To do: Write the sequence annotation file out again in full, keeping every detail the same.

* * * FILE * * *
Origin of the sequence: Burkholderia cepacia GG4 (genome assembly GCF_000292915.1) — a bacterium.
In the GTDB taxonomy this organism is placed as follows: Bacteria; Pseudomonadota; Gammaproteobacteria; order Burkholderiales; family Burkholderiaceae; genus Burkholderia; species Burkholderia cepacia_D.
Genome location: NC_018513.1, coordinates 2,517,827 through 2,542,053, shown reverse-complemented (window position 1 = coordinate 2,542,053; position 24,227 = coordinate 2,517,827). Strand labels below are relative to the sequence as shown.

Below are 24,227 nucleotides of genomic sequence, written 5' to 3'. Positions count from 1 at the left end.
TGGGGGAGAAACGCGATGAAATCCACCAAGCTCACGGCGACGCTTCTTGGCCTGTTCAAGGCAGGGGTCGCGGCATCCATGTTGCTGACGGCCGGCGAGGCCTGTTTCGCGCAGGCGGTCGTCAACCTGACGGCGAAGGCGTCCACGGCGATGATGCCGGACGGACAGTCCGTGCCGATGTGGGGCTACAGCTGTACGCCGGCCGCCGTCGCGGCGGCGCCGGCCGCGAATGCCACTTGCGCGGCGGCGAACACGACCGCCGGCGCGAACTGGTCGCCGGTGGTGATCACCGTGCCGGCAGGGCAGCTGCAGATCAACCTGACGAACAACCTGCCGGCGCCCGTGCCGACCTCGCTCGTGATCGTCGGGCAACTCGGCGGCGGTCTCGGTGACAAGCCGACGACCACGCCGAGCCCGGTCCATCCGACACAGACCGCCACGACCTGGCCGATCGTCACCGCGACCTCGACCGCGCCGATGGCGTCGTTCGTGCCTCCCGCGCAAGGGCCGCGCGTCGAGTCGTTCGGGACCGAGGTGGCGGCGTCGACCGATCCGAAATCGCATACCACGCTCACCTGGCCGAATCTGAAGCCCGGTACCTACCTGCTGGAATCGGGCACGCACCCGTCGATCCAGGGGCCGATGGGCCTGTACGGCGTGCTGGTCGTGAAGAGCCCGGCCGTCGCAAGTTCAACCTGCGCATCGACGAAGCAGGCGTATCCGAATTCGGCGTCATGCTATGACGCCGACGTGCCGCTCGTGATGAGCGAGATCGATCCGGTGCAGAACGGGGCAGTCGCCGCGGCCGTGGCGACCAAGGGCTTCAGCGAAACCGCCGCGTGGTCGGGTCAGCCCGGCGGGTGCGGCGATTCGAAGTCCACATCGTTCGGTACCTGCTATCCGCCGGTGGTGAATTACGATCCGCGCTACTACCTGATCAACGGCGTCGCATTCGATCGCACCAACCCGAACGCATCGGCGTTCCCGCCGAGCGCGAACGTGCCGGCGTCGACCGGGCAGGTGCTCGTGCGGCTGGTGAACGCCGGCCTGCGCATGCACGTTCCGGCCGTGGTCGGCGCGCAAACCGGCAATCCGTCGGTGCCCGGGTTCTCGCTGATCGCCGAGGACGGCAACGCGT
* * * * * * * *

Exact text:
Origin of the sequence: Burkholderia cepacia GG4 (genome assembly GCF_000292915.1) — a bacterium.
In the GTDB taxonomy this organism is placed as follows: Bacteria; Pseudomonadota; Gammaproteobacteria; order Burkholderiales; family Burkholderiaceae; genus Burkholderia; species Burkholderia cepacia_D.
Genome location: NC_018513.1, coordinates 2,517,827 through 2,542,053, shown reverse-complemented (window position 1 = coordinate 2,542,053; position 24,227 = coordinate 2,517,827). Strand labels below are relative to the sequence as shown.

Below are 24,227 nucleotides of genomic sequence, written 5' to 3'. Positions count from 1 at the left end.
TGGGGGAGAAACGCGATGAAATCCACCAAGCTCACGGCGACGCTTCTTGGCCTGTTCAAGGCAGGGGTCGCGGCATCCATGTTGCTGACGGCCGGCGAGGCCTGTTTCGCGCAGGCGGTCGTCAACCTGACGGCGAAGGCGTCCACGGCGATGATGCCGGACGGACAGTCCGTGCCGATGTGGGGCTACAGCTGTACGCCGGCCGCCGTCGCGGCGGCGCCGGCCGCGAATGCCACTTGCGCGGCGGCGAACACGACCGCCGGCGCGAACTGGTCGCCGGTGGTGATCACCGTGCCGGCAGGGCAGCTGCAGATCAACCTGACGAACAACCTGCCGGCGCCCGTGCCGACCTCGCTCGTGATCGTCGGGCAACTCGGCGGCGGTCTCGGTGACAAGCCGACGACCACGCCGAGCCCGGTCCATCCGACACAGACCGCCACGACCTGGCCGATCGTCACCGCGACCTCGACCGCGCCGATGGCGTCGTTCGTGCCTCCCGCGCAAGGGCCGCGCGTCGAGTCGTTCGGGACCGAGGTGGCGGCGTCGACCGATCCGAAATCGCATACCACGCTCACCTGGCCGAATCTGAAGCCCGGTACCTACCTGCTGGAATCGGGCACGCACCCGTCGATCCAGGGGCCGATGGGCCTGTACGGCGTGCTGGTCGTGAAGAGCCCGGCCGTCGCAAGTTCAACCTGCGCATCGACGAAGCAGGCGTATCCGAATTCGGCGTCATGCTATGACGCCGACGTGCCGCTCGTGATGAGCGAGATCGATCCGGTGCAGAACGGGGCAGTCGCCGCGGCCGTGGCGACCAAGGGCTTCAGCGAAACCGCCGCGTGGTCGGGTCAGCCCGGCGGGTGCGGCGATTCGAAGTCCACATCGTTCGGTACCTGCTATCCGCCGGTGGTGAATTACGATCCGCGCTACTACCTGATCAACGGCGTCGCATTCGATCGCACCAACCCGAACGCATCGGCGTTCCCGCCGAGCGCGAACGTGCCGGCGTCGACCGGGCAGGTGCTCGTGCGGCTGGTGAACGCCGGCCTGCGCATGCACGTTCCGGCCGTGGTCGGCGCGCAAACCGGCAATCCGTCGGTGCCCGGGTTCTCGCTGATCGCCGAGGACGGCAACGCGT